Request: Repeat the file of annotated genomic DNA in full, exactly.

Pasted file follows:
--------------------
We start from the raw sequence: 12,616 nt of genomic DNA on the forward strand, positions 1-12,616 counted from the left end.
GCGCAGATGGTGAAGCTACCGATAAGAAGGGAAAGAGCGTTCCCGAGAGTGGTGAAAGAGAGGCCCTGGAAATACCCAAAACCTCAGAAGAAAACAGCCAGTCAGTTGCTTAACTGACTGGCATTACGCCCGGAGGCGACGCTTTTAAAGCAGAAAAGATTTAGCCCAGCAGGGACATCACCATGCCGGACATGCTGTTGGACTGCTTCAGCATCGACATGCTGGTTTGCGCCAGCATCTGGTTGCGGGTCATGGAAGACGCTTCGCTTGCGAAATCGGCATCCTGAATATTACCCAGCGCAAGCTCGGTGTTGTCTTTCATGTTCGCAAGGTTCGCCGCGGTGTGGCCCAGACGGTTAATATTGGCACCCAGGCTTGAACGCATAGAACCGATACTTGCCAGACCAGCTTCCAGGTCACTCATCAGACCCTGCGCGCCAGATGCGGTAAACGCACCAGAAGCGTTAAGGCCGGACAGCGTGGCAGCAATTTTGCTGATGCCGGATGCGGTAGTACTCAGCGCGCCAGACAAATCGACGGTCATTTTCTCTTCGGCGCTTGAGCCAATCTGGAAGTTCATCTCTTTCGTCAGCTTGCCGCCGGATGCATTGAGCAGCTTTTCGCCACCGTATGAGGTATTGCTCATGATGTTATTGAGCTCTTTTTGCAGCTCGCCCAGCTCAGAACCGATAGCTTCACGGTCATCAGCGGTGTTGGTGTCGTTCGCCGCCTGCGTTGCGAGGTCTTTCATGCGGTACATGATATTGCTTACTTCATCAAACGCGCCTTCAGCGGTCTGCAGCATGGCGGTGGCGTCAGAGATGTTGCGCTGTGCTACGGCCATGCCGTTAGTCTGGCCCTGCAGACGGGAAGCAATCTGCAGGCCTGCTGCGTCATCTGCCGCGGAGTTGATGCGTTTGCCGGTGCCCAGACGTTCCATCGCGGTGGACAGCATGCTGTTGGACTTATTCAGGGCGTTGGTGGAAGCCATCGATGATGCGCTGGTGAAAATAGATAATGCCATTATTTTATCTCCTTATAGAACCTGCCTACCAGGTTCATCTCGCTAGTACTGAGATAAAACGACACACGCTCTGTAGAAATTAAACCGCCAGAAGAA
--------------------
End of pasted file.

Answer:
We start from the raw sequence: 12,616 nt of genomic DNA on the forward strand, positions 1-12,616 counted from the left end.
GCGCAGATGGTGAAGCTACCGATAAGAAGGGAAAGAGCGTTCCCGAGAGTGGTGAAAGAGAGGCCCTGGAAATACCCAAAACCTCAGAAGAAAACAGCCAGTCAGTTGCTTAACTGACTGGCATTACGCCCGGAGGCGACGCTTTTAAAGCAGAAAAGATTTAGCCCAGCAGGGACATCACCATGCCGGACATGCTGTTGGACTGCTTCAGCATCGACATGCTGGTTTGCGCCAGCATCTGGTTGCGGGTCATGGAAGACGCTTCGCTTGCGAAATCGGCATCCTGAATATTACCCAGCGCAAGCTCGGTGTTGTCTTTCATGTTCGCAAGGTTCGCCGCGGTGTGGCCCAGACGGTTAATATTGGCACCCAGGCTTGAACGCATAGAACCGATACTTGCCAGACCAGCTTCCAGGTCACTCATCAGACCCTGCGCGCCAGATGCGGTAAACGCACCAGAAGCGTTAAGGCCGGACAGCGTGGCAGCAATTTTGCTGATGCCGGATGCGGTAGTACTCAGCGCGCCAGACAAATCGACGGTCATTTTCTCTTCGGCGCTTGAGCCAATCTGGAAGTTCATCTCTTTCGTCAGCTTGCCGCCGGATGCATTGAGCAGCTTTTCGCCACCGTATGAGGTATTGCTCATGATGTTATTGAGCTCTTTTTGCAGCTCGCCCAGCTCAGAACCGATAGCTTCACGGTCATCAGCGGTGTTGGTGTCGTTCGCCGCCTGCGTTGCGAGGTCTTTCATGCGGTACATGATATTGCTTACTTCATCAAACGCGCCTTCAGCGGTCTGCAGCATGGCGGTGGCGTCAGAGATGTTGCGCTGTGCTACGGCCATGCCGTTAGTCTGGCCCTGCAGACGGGAAGCAATCTGCAGGCCTGCTGCGTCATCTGCCGCGGAGTTGATGCGTTTGCCGGTGCCCAGACGTTCCATCGCGGTGGACAGCATGCTGTTGGACTTATTCAGGGCGTTGGTGGAAGCCATCGATGATGCGCTGGTGAAAATAGATAATGCCATTATTTTATCTCCTTATAGAACCTGCCTACCAGGTTCATCTCGCTAGTACTGAGATAAAACGACACACGCTCTGTAGAAATTAAACCGCCAGAAGAA